materials assembled or collected by others in the form of projects or
collections without acknowledgment also is considered plagiarism.  Any
student who fails to give credit for ideas or materials taken from
another source is guilty of plagiarism." (p.72 of Academic Handbook).

Evidence of student academic misconduct will result in (a) a lowered
course grade, (b) transfer out of this course, (c) dismissal from
student's academic unit, or (d) other disciplinary actions in
accordance with the guidelines outlined on p.73 of Academic Handbook.

Example #1 of First Take-Home Project in Y750
for XXXXX (SS#)
Deadline: XXX, 2001

PROJECT EXERCISES:

1.   Given the data below, fit a logistic regression model so that a
county's ability to compete for at least one construction grant is
predicted from its share of the state population, population density,
population change (in percents), median household income, its share of
state minorities, and percent of residents living in poverty.

2.   Discuss the overall significance of the model, significance of
each predictor (or covariate), and the interpretation of any design
variable contained in the model.

3.   Can you improve upon this full regression model by removing any
predictor that is not significantly related to a county's record of
receiving at least one construction grant?  If so, what is the new,
more efficient regression model?

4.   Compare the two models obtained from (1) and (3) above in terms
of the overall fit, the significance of predictors, the
interpretability of the model, the predictive power of each model,
etc.

DATA DESCRIPTION:

The data set is composed of two data sources: one is the county-wide
demographic data and the other is the Consolidated Federal Funds
Report (Bureau of the Census, 1993).  Populations under study included
all counties in the 48 contiguous states during the period 1983-1992
(N=3110).  The objective of the data collected during this period was
to determine whether disadvantaged community has equal access to
environmental infrastructure as other communities do.  Disadvantaged
communities include small, rural, low income, and minority counties,
though rural counties will not be distinguished from urban counties
for the purpose of this first take-home project.

Environmental infrastructure under examination is the Construction
Grants Program administered pursuant to the Clean Water Act.  The
environmental justice literature suggests that the county share of
state population, percent population change, population density,
county share of state minorities, median household income are
important explanatory variables.  These will be used to account for
and help identify those counties which received at least one grant
during the period of 1983-1992 (a total of 9,854 grants awarded.)

CODING SHEET FOR VARIABLES:

Dependent variable:   whether a county received at least one
construction grant during the period mentioned above.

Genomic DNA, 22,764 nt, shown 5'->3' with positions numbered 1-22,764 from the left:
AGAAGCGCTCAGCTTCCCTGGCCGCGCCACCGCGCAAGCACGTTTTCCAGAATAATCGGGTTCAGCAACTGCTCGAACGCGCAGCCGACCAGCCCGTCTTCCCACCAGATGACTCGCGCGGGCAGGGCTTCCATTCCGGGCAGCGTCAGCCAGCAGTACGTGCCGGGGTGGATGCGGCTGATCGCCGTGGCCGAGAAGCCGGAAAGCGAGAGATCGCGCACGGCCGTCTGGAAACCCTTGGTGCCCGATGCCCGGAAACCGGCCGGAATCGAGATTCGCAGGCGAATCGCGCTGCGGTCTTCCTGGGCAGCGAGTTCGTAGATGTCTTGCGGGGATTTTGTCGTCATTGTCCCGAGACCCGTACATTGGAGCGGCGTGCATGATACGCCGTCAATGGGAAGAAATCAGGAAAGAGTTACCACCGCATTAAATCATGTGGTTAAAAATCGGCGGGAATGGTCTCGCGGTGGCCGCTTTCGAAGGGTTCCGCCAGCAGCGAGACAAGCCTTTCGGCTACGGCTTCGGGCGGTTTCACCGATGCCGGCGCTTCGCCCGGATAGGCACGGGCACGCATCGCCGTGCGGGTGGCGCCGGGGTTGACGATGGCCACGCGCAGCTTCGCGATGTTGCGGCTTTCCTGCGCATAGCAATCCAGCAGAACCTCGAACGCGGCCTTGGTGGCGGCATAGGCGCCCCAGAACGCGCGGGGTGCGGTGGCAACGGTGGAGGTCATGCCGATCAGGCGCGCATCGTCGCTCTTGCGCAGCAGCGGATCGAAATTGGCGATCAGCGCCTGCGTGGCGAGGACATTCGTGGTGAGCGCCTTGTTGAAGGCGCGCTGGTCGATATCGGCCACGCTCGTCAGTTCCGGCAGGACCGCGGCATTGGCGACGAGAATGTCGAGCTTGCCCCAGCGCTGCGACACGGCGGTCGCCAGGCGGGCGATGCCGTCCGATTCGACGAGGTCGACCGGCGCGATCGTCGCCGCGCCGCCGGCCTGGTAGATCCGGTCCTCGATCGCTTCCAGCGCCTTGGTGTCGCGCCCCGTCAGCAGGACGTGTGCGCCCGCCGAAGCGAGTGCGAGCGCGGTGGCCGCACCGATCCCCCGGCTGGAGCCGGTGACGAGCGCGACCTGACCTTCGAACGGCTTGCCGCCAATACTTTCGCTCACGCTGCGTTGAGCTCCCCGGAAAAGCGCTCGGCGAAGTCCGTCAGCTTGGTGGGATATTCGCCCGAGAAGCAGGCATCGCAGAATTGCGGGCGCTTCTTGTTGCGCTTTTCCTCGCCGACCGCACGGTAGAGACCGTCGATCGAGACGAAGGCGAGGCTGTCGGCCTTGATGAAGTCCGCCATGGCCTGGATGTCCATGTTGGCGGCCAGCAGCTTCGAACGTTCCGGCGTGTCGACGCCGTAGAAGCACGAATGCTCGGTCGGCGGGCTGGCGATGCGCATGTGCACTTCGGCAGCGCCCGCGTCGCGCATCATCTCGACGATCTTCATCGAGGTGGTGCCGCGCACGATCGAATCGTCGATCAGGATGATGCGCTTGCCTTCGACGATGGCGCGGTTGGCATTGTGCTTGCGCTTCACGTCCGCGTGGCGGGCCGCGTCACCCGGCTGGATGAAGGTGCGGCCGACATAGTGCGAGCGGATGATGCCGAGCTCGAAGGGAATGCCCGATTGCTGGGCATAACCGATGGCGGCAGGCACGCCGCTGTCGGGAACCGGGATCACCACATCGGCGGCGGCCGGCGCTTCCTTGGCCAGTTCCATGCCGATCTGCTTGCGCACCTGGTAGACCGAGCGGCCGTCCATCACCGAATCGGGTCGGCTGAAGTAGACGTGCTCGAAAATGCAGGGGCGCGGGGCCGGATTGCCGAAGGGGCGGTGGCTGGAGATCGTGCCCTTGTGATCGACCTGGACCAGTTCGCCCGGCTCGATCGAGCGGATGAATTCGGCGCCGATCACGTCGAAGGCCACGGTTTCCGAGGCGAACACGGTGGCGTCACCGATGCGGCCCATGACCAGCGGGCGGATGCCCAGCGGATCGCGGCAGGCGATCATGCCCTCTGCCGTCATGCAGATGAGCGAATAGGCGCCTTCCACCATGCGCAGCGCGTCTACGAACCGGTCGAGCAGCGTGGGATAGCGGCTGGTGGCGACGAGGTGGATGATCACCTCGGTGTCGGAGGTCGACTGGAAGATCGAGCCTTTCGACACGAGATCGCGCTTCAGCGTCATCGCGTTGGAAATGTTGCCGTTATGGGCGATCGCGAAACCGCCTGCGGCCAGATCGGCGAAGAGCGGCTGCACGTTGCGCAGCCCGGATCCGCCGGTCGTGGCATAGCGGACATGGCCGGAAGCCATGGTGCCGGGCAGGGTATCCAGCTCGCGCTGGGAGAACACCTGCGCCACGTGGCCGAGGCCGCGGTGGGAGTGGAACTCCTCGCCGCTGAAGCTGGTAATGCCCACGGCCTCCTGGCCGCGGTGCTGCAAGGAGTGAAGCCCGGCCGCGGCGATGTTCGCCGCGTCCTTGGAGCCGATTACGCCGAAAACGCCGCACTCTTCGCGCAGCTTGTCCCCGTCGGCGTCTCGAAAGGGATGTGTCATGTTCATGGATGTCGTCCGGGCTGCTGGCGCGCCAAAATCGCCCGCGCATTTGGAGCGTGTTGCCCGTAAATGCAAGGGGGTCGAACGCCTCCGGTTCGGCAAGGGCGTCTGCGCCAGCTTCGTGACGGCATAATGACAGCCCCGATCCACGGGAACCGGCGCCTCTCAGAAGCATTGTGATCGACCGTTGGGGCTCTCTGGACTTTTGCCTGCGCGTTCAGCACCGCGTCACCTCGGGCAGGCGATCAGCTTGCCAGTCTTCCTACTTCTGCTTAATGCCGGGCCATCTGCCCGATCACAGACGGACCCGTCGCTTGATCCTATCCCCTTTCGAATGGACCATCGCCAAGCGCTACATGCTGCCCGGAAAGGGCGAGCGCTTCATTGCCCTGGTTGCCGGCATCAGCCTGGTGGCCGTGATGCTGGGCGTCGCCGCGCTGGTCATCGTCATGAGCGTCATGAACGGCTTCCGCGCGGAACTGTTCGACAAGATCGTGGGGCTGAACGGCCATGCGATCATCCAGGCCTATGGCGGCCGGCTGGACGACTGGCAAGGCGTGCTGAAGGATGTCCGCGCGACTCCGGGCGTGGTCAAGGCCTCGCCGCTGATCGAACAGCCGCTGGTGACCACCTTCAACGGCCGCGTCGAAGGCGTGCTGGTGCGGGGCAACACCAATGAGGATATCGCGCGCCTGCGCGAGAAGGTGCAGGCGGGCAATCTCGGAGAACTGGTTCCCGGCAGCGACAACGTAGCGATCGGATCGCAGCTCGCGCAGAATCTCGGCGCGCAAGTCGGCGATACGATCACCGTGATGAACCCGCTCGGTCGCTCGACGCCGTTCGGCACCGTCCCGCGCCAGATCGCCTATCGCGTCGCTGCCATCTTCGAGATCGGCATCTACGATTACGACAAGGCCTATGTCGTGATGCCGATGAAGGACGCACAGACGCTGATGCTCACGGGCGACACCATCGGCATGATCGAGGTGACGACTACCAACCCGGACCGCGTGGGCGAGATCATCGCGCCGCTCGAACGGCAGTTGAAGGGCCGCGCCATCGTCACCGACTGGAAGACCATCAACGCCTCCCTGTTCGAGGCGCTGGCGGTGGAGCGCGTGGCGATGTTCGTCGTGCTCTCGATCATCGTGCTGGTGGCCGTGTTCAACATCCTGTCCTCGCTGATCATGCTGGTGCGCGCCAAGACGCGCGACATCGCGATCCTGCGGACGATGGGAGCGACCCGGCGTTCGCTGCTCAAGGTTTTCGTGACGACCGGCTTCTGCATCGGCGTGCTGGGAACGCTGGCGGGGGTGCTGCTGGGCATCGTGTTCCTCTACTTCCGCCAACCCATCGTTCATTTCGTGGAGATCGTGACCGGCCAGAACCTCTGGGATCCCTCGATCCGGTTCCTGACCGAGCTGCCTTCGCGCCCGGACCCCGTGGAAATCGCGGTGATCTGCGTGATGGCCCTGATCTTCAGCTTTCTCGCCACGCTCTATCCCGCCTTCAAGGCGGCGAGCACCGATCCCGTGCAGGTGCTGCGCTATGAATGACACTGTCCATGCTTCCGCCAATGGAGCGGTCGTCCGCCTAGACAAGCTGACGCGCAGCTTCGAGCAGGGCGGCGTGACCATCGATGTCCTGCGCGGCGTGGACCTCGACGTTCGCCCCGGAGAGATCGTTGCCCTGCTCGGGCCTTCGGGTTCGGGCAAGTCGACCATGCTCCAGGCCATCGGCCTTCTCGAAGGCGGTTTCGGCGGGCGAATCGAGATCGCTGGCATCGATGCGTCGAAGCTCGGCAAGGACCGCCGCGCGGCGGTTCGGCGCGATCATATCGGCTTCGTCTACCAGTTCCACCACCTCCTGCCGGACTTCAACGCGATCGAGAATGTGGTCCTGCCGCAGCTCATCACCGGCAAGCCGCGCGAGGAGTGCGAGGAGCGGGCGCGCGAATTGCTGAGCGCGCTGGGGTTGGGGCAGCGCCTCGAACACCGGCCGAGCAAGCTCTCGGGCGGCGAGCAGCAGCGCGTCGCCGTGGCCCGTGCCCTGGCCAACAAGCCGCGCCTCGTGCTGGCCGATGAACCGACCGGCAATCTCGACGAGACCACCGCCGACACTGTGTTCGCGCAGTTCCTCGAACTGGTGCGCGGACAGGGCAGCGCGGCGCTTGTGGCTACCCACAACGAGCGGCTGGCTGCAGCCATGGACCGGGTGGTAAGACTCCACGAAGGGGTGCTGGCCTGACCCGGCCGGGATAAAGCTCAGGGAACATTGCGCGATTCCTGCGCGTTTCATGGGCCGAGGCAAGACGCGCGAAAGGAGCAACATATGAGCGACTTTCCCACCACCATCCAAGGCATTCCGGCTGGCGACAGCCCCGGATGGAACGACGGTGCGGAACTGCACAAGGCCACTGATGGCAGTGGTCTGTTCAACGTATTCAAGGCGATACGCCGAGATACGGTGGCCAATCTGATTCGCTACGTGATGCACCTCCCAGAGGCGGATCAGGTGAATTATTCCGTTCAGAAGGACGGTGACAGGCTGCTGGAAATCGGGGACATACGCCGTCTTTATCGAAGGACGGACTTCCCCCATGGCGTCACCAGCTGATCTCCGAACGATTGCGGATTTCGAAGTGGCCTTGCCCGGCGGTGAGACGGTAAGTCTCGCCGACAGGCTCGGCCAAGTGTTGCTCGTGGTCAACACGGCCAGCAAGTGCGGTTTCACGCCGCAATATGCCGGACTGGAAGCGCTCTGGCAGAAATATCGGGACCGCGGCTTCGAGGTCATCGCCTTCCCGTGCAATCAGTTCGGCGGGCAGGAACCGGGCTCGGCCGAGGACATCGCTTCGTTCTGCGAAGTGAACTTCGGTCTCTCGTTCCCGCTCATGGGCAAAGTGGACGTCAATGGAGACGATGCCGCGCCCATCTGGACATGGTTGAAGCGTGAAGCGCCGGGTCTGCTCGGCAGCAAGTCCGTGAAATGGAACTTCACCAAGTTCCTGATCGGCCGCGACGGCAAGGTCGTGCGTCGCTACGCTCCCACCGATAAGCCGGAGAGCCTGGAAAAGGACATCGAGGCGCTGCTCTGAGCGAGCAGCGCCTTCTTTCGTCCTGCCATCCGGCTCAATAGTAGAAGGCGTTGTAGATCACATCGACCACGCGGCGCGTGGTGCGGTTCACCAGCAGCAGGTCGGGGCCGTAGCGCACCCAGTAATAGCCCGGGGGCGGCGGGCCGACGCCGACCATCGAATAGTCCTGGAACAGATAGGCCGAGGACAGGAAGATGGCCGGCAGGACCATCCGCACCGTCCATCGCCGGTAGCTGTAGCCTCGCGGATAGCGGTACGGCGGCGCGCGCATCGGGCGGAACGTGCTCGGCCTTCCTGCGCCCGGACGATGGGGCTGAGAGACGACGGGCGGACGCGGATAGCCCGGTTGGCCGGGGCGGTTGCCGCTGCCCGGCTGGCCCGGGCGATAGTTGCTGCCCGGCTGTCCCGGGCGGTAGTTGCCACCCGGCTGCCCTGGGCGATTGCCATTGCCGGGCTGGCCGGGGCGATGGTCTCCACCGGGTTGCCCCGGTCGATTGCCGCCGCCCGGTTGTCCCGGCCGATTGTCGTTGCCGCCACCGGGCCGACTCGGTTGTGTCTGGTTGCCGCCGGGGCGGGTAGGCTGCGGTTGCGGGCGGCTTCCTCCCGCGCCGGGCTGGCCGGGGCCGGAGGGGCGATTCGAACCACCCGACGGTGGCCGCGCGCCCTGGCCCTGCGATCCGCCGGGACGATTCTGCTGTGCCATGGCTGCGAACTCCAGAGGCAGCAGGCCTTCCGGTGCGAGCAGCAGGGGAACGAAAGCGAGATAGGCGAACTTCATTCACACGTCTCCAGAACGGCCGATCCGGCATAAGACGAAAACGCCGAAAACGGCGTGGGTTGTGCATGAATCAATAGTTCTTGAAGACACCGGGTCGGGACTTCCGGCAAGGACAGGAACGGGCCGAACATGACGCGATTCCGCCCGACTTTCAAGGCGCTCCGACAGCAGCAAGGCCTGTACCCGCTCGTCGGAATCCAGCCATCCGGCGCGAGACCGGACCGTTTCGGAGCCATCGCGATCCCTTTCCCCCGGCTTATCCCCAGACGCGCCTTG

Independent variables:   county share of state population, percent
population change, population density, county share of state
minorities, and median household income.

Variable names              Definitions and codings
GAWARD                     Grant received (0= zero grant received,
1=at least one grant received.)

AMTTOT                       Total amount of grants awarded (in
dollars)

POP_RAT                      County share of state population

DEN92                           Population density (population/square
miles)

PC_CHAN                     Population change

INCOME                       Median household income (in dollars)

MIN_RAPC_POPPV                    Percent of population in poverty (%)

REFERENCE:

Bureau of the Census, U.S. Department of Commerce (1993).
Consolidated Federal Funds Report (CFFR) on ROM, Fiscal Year
1983-1992.  Washington, DC: Bureau of Census, U. S. Department of
Commerce.

Example #2 of First Take-Home Project in Y750
for XXXXX (SS#)
Deadline: XXX, 2001

PROJECT EXERCISES:

1.   Given the data below, fit a logistic regression model so that a
company's overall image is predicted from its promotion of current
products, promotion of medications under development, quality of sales
representatives, sponsorship of scientific/clinical symposia and
educational programs, quality of corporate hospitality and
entertainment, quality of its exhibition presence, and quality of its
promotional items.

2.   Discuss the overall significance of the model, significance of
each predictor (or covariate), and the interpretation of any design
variable contained in the model.

3.   Can you improve upon this full regression model by removing any
predictor that is not significantly related to a company's overall
image?  If so, what is the new, more efficient regression

4.   Compare the two models obtained from (1) and (3) above in terms
of the overall fit, the significance of predictors, the
interpretability of the model, the predictive power of each model,
etc.

DATA DESCRIPTION:

A number of research reported in the past that an organization's image
was thought to
play an important role in the organization's financial performance.
In this context, corporate image refers to an established reputation,
symbol, or market presence that contribute to a business's changing
financial power.

Many pharmaceutical companies spend millions of dollars each year
promoting their companies image and products to physicians in
convention
settings.  These conventions are important to pharmaceutical companies